As far as sustainability goes, each member of Naturally Namibia plays a big role, each in their own way, but the Schoeman family legacy can lay claim to a leading role in the creation of the Skeleton Coast National Park, which is quite an incredible feat.
A family-run business first founded by Louw Schoeman, the Schoemans’ safari company continues to offer adventurous travellers the unique combination of air and land adventure to explore the shipwrecks, rolling sand dunes and desolate landscapes of this hauntingly beautiful stretch of coastline. There is, quite simply, nothing like it. In fact, Namibia is the only continental country in the world that has its entire coastline protected as a national park and to be afforded the opportunity to see it all by air is frankly mind-blowing.
All the members of the Schoeman family literally grew up there, so they have the very secrets of the Skeleton Coast etched on their souls and are happy and willing to share their immense knowledge and love of the coast with anyone lucky enough to visit.
Beginning at Eros airport, Windhoek, and using low-level flying light aircraft to transport visitors from one area to the next, the Skeleton Coast Safari makes its way up through some of Africa’s oldest surviving wildernesses. At selected landing spots (some in extremely inaccessible areas for most people), travellers then continue to explore the coast and further inland by Land Rover or on foot.
Louw Schoeman, initially came to know the Skeleton Coast through his clients who were involved in prospecting, and researching the feasibility of a new harbour in the area. Plans for the latter thankfully fell through, by which time Louw knew, and loved, the area very well. His thoughts turned to conservation, and he was instrumental in the proclamation of the Skeleton Coast Park in 1971. The Schoeman offspring spent their childhood days (early sixties) exploring and playing among the remains of old wooden shipwrecks and natural wonders of the Skeleton Coast. When Louw officially started Skeleton Coast Safaris in 1977, the then-teenaged Schoeman offspring often accompanied him on his safari trips. From their father, they learnt to love and understand the complexity of the desert and all it offered. They also gleaned from him the more practical skills of driving in the roaring dunes, and how to introduce the wonders of this amazing desert to perfect strangers.
The Schoeman children, who in the intervening years acquired and expanded on their father’s expertise and vast background knowledge of the Skeleton Coast and adjacent regions, took over management of the enterprise in 1994. The late Louw Schoeman’s enthusiasm and passion for the desert had clearly rubbed off on his offspring.
Today, older and wiser for it, the Schoemans are rated as experts on the Skeleton Coast and semi-desert areas of Namibia. They have followed in the footsteps of their father who, at the time, was considered the pioneer of ecotourism in Namibia. They all fully believe that the future of country not only rests with tourism and the preservation of wildlife, but also in protecting the natural resources and wilderness areas of Namibia.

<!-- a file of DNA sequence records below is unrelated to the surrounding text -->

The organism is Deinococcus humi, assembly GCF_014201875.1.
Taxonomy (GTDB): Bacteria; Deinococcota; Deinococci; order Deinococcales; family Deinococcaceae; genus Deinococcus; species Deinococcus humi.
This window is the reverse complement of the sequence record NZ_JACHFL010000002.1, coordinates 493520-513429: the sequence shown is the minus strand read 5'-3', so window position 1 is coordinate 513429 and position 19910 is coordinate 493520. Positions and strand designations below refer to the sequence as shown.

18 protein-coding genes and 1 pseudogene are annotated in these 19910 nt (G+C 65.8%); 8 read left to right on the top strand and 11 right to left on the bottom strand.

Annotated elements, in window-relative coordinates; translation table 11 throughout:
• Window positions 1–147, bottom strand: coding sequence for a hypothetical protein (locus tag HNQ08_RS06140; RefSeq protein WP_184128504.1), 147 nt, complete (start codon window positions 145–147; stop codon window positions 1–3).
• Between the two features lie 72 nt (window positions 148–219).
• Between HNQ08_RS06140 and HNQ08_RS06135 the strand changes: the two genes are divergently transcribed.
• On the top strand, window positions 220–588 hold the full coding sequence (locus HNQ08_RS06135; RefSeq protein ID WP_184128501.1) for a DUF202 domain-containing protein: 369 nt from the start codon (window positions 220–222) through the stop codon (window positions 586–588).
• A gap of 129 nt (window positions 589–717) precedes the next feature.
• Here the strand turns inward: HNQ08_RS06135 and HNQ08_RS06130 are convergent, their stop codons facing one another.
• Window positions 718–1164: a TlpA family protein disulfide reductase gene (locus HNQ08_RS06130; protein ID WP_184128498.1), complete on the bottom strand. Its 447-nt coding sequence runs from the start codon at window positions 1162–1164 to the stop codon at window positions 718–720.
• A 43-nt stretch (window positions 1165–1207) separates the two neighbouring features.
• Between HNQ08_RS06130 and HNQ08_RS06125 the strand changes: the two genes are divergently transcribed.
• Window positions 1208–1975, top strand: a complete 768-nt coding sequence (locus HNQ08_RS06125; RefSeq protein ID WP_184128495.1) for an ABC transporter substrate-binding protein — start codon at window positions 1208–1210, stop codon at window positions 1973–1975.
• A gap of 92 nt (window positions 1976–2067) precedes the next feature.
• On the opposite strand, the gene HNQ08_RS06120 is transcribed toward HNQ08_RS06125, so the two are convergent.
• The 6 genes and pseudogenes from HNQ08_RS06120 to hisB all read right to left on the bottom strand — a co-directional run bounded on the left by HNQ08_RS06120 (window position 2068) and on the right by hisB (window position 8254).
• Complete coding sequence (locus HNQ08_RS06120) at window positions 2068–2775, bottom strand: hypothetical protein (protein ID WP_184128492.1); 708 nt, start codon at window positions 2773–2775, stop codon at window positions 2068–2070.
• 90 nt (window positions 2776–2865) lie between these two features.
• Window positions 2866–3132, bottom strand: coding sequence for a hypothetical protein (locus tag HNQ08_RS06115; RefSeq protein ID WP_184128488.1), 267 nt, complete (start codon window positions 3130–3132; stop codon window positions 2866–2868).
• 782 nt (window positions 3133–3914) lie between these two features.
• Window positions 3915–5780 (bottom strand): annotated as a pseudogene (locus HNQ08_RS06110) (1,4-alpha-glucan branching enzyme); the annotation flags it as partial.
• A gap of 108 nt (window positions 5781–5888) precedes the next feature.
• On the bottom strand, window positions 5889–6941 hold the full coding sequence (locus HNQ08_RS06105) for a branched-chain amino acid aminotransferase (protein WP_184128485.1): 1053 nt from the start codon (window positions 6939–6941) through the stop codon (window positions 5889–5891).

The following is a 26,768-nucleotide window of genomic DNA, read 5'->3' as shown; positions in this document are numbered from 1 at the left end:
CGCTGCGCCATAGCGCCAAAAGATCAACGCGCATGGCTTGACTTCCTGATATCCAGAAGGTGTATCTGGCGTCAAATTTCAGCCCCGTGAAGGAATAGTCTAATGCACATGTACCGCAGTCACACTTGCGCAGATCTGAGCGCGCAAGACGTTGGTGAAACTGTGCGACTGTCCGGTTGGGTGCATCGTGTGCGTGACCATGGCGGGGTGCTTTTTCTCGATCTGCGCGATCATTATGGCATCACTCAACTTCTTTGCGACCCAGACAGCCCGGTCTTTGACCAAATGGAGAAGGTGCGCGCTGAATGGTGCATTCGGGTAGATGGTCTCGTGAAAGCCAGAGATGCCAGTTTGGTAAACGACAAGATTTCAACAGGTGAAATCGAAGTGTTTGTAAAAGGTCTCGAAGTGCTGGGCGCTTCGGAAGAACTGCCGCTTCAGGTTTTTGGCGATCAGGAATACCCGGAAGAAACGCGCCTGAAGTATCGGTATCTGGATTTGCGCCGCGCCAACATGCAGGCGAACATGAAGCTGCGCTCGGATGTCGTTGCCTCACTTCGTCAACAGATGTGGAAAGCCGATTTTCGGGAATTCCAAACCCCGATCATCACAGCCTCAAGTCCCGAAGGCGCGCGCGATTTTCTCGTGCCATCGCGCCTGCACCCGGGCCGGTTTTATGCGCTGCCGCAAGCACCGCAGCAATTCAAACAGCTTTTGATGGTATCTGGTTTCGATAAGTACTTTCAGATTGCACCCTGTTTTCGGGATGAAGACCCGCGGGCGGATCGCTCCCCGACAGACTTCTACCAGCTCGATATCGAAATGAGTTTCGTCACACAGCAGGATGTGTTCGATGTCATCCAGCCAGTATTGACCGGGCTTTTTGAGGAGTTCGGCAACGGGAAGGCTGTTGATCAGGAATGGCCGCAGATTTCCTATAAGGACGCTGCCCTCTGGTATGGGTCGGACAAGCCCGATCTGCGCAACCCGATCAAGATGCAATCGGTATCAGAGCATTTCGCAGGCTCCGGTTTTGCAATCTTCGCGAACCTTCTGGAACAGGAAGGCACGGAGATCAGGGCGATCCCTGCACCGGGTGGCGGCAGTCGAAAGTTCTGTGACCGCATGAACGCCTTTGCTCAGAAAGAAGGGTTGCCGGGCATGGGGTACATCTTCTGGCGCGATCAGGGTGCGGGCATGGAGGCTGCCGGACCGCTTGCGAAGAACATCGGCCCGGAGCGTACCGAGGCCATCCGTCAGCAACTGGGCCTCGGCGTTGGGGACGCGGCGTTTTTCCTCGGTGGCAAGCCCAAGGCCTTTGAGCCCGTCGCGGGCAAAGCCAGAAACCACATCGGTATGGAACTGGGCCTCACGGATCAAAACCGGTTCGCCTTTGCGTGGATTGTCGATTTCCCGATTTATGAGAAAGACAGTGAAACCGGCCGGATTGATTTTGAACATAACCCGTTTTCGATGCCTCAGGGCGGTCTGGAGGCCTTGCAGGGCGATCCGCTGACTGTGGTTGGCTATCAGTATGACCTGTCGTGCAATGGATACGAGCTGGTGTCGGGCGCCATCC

Just as much part of the Skeleton Coast patrons as the Schoemans, are the people they have worked together with. The families that worked and lived alongside the Schoemans for years, and whom all have generations that have taken over from them. One example, amongst many, is Janson Kasano, who has been part of the Skeleton Coast Safari family for over 35 years.
Each trip is usually escorted by one of the Schoeman family, who acts as pilot, driver and expert guide. You spend every night in a different area, sleeping in dome tents at tiny permanent camps – Kuidas Camp, beside the dry Huab River; Leylandsdrift Camp overlooking a spring in the Hoarusib River; and Kunene River Camp, on the lush banks of the Kunene River.
Originally, under South African mandate, inland from the coast, the surrounding areas became a number of Homelands, where different tribes had autonomous governance and ownership of their areas. When Namibian Independence took place, this all changed to State-owned land and subsequently the local communities instead were all given conservancy rights, so that everyone could benefit from the land and wildlife, whilst making sure it was all protected. This resulted in the Joint Ventures that Skeleton Coast Safaris and the local conservancies have held for years and that has flourished. Everyone knows the sustainability of the Skeleton Coast Park and its Hinterland is paramount to all involved and the ecosystem that is required.
All the conservancies are run by Previously Disadvantaged People and in their Joint Ventures with companies like Skeleton Coast Safaris, everyone has an invested responsibility. Everyone who is employed under the Skeleton Coast Safaris banner is from one of the conservancies.
On top and above the contingency partners that are involved and benefitting from Skeleton Coast Safaris, are five Himba tribe families who live across inland from the coast. The Himba are indigenous people and are hunter-gatherers. Culturally distinguishable from the Herero people, the Himba are semi-nomadic, pastoralist people but may have to move within the year depending on rainfall and to where there is access to water. Skeleton Coast Safaris makes sure that these families are looked after and contented.
Written by Robbie Stammers
The Schoemans are a rare breed of people who love the diverse people and the unique wilderness that the Skeleton Coast offers. Bertus, Andre, Leon and Henk all carry the legacy of their late father, Louw and make sure that this unique coastline remains sustainable and beautiful for many years to come. Skeleton Coast Safaris is run together with their spouses – especially Helga and Ute, and continuity is assured by the up-and-coming next generation, thus far Michael, Kyle and Cindel.